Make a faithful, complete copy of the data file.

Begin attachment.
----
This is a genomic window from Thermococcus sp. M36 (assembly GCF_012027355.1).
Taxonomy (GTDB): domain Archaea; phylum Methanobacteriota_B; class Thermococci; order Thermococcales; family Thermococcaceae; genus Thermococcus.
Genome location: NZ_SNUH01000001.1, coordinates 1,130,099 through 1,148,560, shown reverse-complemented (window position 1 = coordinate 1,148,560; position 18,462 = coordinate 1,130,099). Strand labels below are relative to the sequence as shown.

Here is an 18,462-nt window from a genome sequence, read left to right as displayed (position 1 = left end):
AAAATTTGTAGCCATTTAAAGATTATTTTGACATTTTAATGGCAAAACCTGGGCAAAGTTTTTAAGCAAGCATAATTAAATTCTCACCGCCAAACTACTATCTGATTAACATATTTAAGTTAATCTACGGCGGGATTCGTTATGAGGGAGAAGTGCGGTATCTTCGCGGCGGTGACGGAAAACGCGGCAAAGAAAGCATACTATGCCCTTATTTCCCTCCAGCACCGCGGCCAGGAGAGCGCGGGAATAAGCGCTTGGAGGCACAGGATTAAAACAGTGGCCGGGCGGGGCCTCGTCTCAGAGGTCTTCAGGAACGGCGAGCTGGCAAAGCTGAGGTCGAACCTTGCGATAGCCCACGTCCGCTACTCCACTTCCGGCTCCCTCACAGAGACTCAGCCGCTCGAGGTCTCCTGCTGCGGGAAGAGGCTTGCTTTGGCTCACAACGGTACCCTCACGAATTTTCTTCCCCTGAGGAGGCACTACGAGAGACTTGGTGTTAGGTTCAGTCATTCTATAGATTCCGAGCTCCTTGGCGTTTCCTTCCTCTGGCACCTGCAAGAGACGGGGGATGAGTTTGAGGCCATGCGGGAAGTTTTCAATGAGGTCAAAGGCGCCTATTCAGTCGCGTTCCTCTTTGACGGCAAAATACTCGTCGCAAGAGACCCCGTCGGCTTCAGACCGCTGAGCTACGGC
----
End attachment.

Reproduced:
This is a genomic window from Thermococcus sp. M36 (assembly GCF_012027355.1).
Taxonomy (GTDB): domain Archaea; phylum Methanobacteriota_B; class Thermococci; order Thermococcales; family Thermococcaceae; genus Thermococcus.
Genome location: NZ_SNUH01000001.1, coordinates 1,130,099 through 1,148,560, shown reverse-complemented (window position 1 = coordinate 1,148,560; position 18,462 = coordinate 1,130,099). Strand labels below are relative to the sequence as shown.

Here is an 18,462-nt window from a genome sequence, read left to right as displayed (position 1 = left end):
AAAATTTGTAGCCATTTAAAGATTATTTTGACATTTTAATGGCAAAACCTGGGCAAAGTTTTTAAGCAAGCATAATTAAATTCTCACCGCCAAACTACTATCTGATTAACATATTTAAGTTAATCTACGGCGGGATTCGTTATGAGGGAGAAGTGCGGTATCTTCGCGGCGGTGACGGAAAACGCGGCAAAGAAAGCATACTATGCCCTTATTTCCCTCCAGCACCGCGGCCAGGAGAGCGCGGGAATAAGCGCTTGGAGGCACAGGATTAAAACAGTGGCCGGGCGGGGCCTCGTCTCAGAGGTCTTCAGGAACGGCGAGCTGGCAAAGCTGAGGTCGAACCTTGCGATAGCCCACGTCCGCTACTCCACTTCCGGCTCCCTCACAGAGACTCAGCCGCTCGAGGTCTCCTGCTGCGGGAAGAGGCTTGCTTTGGCTCACAACGGTACCCTCACGAATTTTCTTCCCCTGAGGAGGCACTACGAGAGACTTGGTGTTAGGTTCAGTCATTCTATAGATTCCGAGCTCCTTGGCGTTTCCTTCCTCTGGCACCTGCAAGAGACGGGGGATGAGTTTGAGGCCATGCGGGAAGTTTTCAATGAGGTCAAAGGCGCCTATTCAGTCGCGTTCCTCTTTGACGGCAAAATACTCGTCGCAAGAGACCCCGTCGGCTTCAGACCGCTGAGCTACGGC